It was a palace. At least a mansion. The home of the late Aaron Spelling, according to the New York Times, was really something. It was in the news because it had been purchased, for a cool $85 million, cash, by Petra Ecclestone, British “heiress about town,” as a honeymoon nest for her and her new husband.
I’ve got no quibble with that. If you’ve got it (and all your debts are paid, and you have six months’ worth of money squirreled away in some sort of bank account), spend it. No, what got me, what killed me, was the description of the home, if you can call a building measuring 65,000 square feet a “home” and not, say, a “mall.”
According to the Times, it has 123 rooms, including a bowling alley, gift-wrapping suites and a beauty salon and barbershop. Just think! You’d never need to leave home to have your hair done or knocking down a few pins with the gang, or just yourself. (This brings to mind a sociological study of a few years back about how Americans are being more isolated from one another. It’s title? “Bowling Alone.”)
The one that brought me up short was the gift-wrapping suites. More than one! And each is not just one room. A suite is a series of connected rooms, says the American Heritage Dictionary, used as a living unit. Good heavens. Can you imagine living in a gift-wrapping suite? I must say, it could come in handy during the holiday season, when most of us (the 99 percent) are forced to repurpose the dining table or bedroom floor to unroll the paper, center the present, and tape it all up with a bow.
That sort of thing is not for the Spellings, and now, not the Eccelstones, either. But I’m forgetting something important. The rich, as Fitzgerald said longingly, are different from you and me. Wrap their own presents? You’ve got to be kidding. Why, there’s probably a maid’s room off the main gift-wrapping chamber – part of the suite – where the woman hired solely to wrap gifts resides when she’s not wrapping up expensive presents for the head of Columbia Pictures or the friend who provided the name of the cocaine dealer down the block. And there’s probably a whole room designed to hold, in perfectly constructed cupboards and shelves, gifts for all occasions, just in case someone turns up at the gate deemed worthy of a gift.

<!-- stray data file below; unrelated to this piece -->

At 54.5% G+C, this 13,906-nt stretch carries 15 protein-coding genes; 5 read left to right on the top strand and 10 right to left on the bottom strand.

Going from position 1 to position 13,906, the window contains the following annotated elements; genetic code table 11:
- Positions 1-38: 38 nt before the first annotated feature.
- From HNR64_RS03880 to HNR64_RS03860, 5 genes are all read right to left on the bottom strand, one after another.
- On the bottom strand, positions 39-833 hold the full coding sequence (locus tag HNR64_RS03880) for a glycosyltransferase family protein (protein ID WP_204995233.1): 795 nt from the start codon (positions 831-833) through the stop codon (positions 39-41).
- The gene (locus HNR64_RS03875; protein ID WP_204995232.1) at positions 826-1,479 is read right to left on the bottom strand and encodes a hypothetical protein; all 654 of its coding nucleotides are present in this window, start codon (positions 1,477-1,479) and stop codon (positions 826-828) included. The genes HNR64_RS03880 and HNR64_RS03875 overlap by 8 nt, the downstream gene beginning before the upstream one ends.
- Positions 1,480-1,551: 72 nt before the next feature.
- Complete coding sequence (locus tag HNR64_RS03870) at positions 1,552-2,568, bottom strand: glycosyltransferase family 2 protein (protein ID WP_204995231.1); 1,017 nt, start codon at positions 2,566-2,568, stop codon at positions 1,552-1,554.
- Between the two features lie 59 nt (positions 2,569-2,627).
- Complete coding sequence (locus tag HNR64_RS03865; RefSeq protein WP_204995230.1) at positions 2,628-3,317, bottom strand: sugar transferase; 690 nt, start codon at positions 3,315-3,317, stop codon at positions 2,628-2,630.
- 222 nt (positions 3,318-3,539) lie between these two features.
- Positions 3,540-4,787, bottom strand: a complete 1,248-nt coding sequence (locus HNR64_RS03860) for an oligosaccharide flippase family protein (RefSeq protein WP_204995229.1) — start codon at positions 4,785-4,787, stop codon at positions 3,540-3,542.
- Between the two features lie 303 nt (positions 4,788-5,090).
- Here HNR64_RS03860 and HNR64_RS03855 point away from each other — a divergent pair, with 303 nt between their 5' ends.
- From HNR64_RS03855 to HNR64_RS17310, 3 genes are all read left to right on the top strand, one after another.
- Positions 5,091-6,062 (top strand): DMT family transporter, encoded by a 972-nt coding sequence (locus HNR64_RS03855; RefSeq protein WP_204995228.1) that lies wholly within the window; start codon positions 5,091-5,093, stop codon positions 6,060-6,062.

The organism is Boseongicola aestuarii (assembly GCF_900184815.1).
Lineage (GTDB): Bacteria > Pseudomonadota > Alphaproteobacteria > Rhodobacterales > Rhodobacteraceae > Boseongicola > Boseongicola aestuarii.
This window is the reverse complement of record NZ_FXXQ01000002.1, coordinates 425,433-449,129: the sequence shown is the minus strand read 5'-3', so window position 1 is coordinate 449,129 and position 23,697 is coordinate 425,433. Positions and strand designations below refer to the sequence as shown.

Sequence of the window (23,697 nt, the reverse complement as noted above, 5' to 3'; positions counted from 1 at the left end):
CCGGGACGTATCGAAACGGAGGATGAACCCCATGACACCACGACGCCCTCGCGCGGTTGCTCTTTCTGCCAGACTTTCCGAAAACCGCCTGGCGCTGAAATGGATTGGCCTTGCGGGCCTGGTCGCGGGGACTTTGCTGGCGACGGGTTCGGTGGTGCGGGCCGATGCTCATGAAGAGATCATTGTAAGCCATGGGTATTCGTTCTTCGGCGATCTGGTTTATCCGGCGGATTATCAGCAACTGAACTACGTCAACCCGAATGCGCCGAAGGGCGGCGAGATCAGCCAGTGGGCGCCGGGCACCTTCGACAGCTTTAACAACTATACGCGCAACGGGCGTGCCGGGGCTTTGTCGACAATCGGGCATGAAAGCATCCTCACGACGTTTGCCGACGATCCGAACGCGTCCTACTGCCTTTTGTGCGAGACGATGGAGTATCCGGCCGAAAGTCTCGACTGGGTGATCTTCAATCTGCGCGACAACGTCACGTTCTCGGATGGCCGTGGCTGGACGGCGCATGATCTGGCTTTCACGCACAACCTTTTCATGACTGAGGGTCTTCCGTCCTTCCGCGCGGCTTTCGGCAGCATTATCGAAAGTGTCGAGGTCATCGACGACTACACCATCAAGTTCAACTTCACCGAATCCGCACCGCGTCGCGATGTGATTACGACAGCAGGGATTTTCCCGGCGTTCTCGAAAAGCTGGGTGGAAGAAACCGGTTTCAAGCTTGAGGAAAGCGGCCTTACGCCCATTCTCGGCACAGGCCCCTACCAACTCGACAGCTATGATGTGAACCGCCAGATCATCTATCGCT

It goes without saying that all these gifts, and the wrapping paper they will one day be disguised in, are dusted every day. In fact that same dictionary gives the first definition of “suite” as a retinue of servants. If you think Upstairs, Downstairs exists only in England, welcome to reality.
This reminds me of my college boyfriend, whose father’s law firm was high up in the World Trade Center. (He’d retired long before 2001, in case you were worried.) After a cross-country drive during summer break, we landed at his mansion in Larchmont, New York. The only thing I remember his mother saying was, “The cook just quit, so you’ll have to made do with my cooking.” Was I ever out of my league.
But it’s those rooms that have me in thrall. Let’s say, oh, maybe 10 of them are bedrooms. Bedroom suites, each complete with luxurious bathroom and sitting room. That leaves 111 to go, if you add in the two gift-wrapping suites. So then you’ve got a kitchen, probably more than one, because a person could starve to death going from one end of the house to the other in search of some milk and graham crackers at two in the morning. So: Two kitchens, one on each floor. And extra bathrooms, maybe, I don’t know, ten? And then dining rooms, both formal and less so, and maybe a library, as my boyfriend’s parents had, though the books didn’t look worn from wear. A place to sit down with the newspaper, then, while surrounded by the quiet company of patient, unread books.
There’s that bowling alley, and probably also a billiards room, not to mention – this being L.A., after all, and Spelling being a big-shot producer – one or more exquisitely equipped screening rooms. I like watching movies at home. On my TV. I have friends who’ve hooked up their TVs to stereo systems. But to have a bonafide, Dolby surround-sound, high def movie theater with stadium seating inside your own house? Cool.
Yet even with that, we’re still only up to 28 or so rooms. Does a garage count as a room? I figure they’ve got at least five of those, each one kept spotless by members of the retinue. But hey, I just checked the Internet. I was off on my count of bedrooms and bathrooms, which actually number 14 and 27. As for the rest, your guess is as good as mine. Maybe there’s a room for cleaning the fish tank. And one for clipping your nails. How about a place to make a private phone call on your cell phone? You know, like a phone booth.
That’s about the size of my own first married house, if you can call it that.It was an eight-wide mobile home, meaning the distance between two walls was the same as that between the ceiling and floor. I tried very hard not to let that drive me stark, raving mad. Yet these days, with climate change egging on storms that wipe out entire neighborhoods and small towns, we can’t afford to be smug. Enjoy your domicile now, before it’s rudely taken away. You never know where you’ll be forced to wrap your next present.